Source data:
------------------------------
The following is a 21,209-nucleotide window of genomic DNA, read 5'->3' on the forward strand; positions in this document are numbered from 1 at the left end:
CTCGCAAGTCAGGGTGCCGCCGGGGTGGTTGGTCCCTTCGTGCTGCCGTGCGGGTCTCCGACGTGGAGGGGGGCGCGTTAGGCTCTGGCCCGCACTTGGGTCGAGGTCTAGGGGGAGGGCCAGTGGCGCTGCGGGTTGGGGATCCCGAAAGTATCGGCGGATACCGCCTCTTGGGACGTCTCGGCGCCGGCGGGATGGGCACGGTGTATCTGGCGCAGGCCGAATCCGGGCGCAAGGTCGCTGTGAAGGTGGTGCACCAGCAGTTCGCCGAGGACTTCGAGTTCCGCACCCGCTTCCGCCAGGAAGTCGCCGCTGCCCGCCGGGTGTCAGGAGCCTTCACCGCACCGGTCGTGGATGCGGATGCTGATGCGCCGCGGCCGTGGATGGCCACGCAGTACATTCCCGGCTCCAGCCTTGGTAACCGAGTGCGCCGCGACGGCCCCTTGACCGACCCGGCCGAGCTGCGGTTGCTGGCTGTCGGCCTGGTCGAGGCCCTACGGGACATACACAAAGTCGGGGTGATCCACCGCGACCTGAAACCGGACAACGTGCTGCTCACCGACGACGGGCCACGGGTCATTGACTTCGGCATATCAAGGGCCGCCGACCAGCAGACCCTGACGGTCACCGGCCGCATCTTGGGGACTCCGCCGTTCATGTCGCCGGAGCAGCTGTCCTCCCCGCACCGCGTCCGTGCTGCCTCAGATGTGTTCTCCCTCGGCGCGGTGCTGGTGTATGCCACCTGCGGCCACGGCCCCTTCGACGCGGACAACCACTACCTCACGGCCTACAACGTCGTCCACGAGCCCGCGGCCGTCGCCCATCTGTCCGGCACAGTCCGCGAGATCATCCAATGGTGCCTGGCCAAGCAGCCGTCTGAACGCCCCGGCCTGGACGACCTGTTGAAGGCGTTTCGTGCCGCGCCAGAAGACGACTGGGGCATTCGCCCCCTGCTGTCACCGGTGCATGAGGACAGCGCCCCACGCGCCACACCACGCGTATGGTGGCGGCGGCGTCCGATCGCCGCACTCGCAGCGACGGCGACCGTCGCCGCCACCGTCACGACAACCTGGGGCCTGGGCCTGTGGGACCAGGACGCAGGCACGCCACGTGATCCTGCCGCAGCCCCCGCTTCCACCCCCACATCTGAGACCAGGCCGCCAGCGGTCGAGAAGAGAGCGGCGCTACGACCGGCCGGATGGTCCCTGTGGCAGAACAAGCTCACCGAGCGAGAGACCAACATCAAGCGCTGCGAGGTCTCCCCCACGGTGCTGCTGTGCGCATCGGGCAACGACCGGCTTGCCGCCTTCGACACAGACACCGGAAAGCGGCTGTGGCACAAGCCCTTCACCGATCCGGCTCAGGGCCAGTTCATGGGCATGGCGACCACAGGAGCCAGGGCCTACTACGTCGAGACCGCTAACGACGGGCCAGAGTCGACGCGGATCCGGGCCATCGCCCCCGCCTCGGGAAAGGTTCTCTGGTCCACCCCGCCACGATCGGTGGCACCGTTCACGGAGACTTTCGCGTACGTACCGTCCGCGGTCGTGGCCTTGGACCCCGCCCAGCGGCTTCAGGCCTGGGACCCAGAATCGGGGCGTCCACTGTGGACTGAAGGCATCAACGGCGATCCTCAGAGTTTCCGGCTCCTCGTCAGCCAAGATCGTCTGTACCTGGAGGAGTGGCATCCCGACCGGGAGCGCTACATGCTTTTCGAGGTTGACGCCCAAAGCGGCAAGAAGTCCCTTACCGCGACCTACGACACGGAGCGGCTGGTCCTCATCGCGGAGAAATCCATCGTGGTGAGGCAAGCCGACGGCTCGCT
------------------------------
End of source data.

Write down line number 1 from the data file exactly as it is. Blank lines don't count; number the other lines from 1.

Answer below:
The following is a 21,209-nucleotide window of genomic DNA, read 5'->3' on the forward strand; positions in this document are numbered from 1 at the left end: